Taiye Ojo (NG)
Although widely referenced in popular culture as a victim of Big Oil, corruption and pollution, Ogoniland remains one of the most beautiful and biodiverse ecosystems in the world. However, chronic oil spillages and waste dumping is turning Ogoniland into a living hell for millions of its indigenes.
Mahsa Aleph (IR)
The word “jowhar” has several meanings in the Persian language: ink, essence, gem, nucleus, origin. The sentence on the paper scrolls is taken from a note in my notebook written in 2013. Translation: Future is merely a part of the past which has been forgotten.
Indigene Corefio |Huuke Harris (ZA), /Xam Sam Fortuin (ZA), Xopher Wallace (ZA), Dr Diana Ferrus (ZA), Sthando Masuku (ZA), Elder Nkosenathi Koela (ZA)
!Habesi is a multi-disciplinary exhibition of fine art, poetry, photography, indigenous instrumentation and augmented reality intended to highlight the multiple genocides, epistemicides and acts of violence inflicted on indigenous communities everywhere. !Habesi is a creative exploration intended to highlight indigenous land rights in South Africa and the world.
Kira Xonorika (PY)
This project explores futurism through centering multidimensional ecologies in conjunction with trans and Indigenous epistemologies. It aims to resist the homogenizing tendencies of AI systems and cultural amalgamation perpetuated through colonialism by constellating multimodality and magic.
Ümit Güç (TR)
Footprints of Ants is the story of Syrian refugees and local agricultural workers living in a tent camp where poverty and anger are driving forces. A search for two missing children evolves into a search for human values.
Alevtina Kakhidze (UA)
INVASIONS 1.2.3. is a film that was made following the liberation of the Kyiv region from the Russian occupiers in 2022.
Kholod Hawash (IQ)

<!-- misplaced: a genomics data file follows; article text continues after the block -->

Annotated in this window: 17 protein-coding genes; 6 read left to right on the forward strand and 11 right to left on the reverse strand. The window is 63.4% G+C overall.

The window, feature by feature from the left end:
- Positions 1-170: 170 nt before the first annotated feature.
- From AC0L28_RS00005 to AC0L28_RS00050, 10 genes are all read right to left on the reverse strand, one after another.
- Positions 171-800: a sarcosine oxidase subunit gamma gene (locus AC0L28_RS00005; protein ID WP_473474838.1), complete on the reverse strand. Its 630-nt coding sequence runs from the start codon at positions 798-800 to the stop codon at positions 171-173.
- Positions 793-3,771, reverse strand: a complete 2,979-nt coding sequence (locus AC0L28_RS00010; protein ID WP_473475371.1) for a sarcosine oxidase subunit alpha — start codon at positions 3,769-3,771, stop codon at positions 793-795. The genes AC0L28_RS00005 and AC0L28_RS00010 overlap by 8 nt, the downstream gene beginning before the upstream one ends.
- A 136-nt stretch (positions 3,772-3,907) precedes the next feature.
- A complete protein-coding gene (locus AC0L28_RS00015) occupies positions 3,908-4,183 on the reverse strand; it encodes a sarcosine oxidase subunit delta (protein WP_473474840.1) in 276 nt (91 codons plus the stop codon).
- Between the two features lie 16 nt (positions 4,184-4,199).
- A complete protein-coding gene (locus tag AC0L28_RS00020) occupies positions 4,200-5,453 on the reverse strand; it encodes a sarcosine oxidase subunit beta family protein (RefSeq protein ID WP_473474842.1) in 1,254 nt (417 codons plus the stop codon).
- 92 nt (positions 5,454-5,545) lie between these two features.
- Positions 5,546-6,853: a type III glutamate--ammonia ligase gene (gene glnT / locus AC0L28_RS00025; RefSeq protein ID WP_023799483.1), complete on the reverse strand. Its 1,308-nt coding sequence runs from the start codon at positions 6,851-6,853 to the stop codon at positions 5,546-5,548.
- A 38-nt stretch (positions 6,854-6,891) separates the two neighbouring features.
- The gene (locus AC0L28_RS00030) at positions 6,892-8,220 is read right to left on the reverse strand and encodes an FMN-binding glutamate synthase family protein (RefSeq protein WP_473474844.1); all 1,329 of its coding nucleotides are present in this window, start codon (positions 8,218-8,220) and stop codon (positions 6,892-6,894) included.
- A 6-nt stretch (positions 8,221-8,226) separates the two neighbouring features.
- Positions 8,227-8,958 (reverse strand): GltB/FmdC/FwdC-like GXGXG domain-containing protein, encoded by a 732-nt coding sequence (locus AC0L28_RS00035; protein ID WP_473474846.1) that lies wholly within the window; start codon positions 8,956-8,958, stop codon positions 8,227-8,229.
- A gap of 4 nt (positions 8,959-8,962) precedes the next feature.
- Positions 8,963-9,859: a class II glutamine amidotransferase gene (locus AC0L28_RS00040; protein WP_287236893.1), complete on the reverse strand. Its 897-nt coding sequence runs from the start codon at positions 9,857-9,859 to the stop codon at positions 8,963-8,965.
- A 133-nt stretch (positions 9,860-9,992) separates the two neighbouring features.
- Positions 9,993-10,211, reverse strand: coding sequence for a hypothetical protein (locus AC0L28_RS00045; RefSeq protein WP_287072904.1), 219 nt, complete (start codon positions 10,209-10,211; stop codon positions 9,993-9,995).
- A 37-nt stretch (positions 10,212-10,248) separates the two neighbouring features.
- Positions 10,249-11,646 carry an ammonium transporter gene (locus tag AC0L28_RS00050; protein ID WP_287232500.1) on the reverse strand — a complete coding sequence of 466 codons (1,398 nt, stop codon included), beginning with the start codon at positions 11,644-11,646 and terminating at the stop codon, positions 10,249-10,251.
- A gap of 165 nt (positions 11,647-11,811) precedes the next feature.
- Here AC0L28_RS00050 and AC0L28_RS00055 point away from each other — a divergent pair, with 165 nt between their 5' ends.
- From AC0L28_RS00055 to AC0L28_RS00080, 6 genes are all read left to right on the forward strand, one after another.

The project is a textile with figurative artworks, attached to the walls. Art can be more alive through technologies that are closer to our lives.
Mac Andre Arboleda (PH), Rollyna Domingo (PH)
Pictures of Nothing is a meditation on looking, in a world with non-humans, using camera trap data of the elusive and endangered Palawan binturong in the Philippines.
Ma Ei (MM)
The recent coup in our country has caused significant disruption to our democracy, leaving many citizens in distress. Our situation is dire and we cannot achieve a peaceful resolution alone. I do not dare to expect basic human rights and equality from the world where there is not a single place to sleep peacefully.
The State of the ART(ist) 2023 Open Call has garnered tremendous response, with a staggering 564 submissions received from artists residing in 58 different countries. This overwhelming participation serves as a testament to the global resonance of the State of the ART(ist) Initiative, which aims to shed light on the challenging conditions faced by artists worldwide.
The jury has carefully considered the submissions, reflecting on the essence of being an artist at risk. We recognize the immense risks faced by these artists, including living under war and conflict, enduring violations of basic human rights such as freedom of speech and artistic expression, and facing persecution for political reasons, race, ethnicity, gender, and sexual orientation.
In an important development of the State of the ART(ist) 2023, the jury has also taken into account the risks associated with environmental breakdown. This includes the direct threats posed by climate change and biodiversity loss, as well as the specific forces—individual, corporate, and governmental—that endanger the lives and livelihoods of activists, organizers, and communities at the forefront of extraction and destruction.
We hold great appreciation for the artistic vision that offers unique approaches to making invisible issues visible. The selection process prioritized works that showcase and engage with human values, highlight overlooked conflicts, and contribute to a greater understanding of environmental concerns.
We value the contributions of artists who have been silenced or repressed in various contexts, ranging from Ukraine, Iraq, Kurdistan, to Myanmar and Nigeria. Their voices and expressions enrich our collective understanding and serve as a testament to the unwavering courage and resilience of the human spirit.
We are profoundly inspired by the courage and resilience demonstrated by artists living and working in challenging situations around the world. Together, we stand united in our commitment to fostering an environment that nurtures and protects their invaluable contributions to the cultural fabric of our global community.Christl Baur, Ivor Stodolsky, Leila Nachawati Rego, Lucia Pietroiusti, Marita Muukkonen, Martin Honzik, Simon Mraz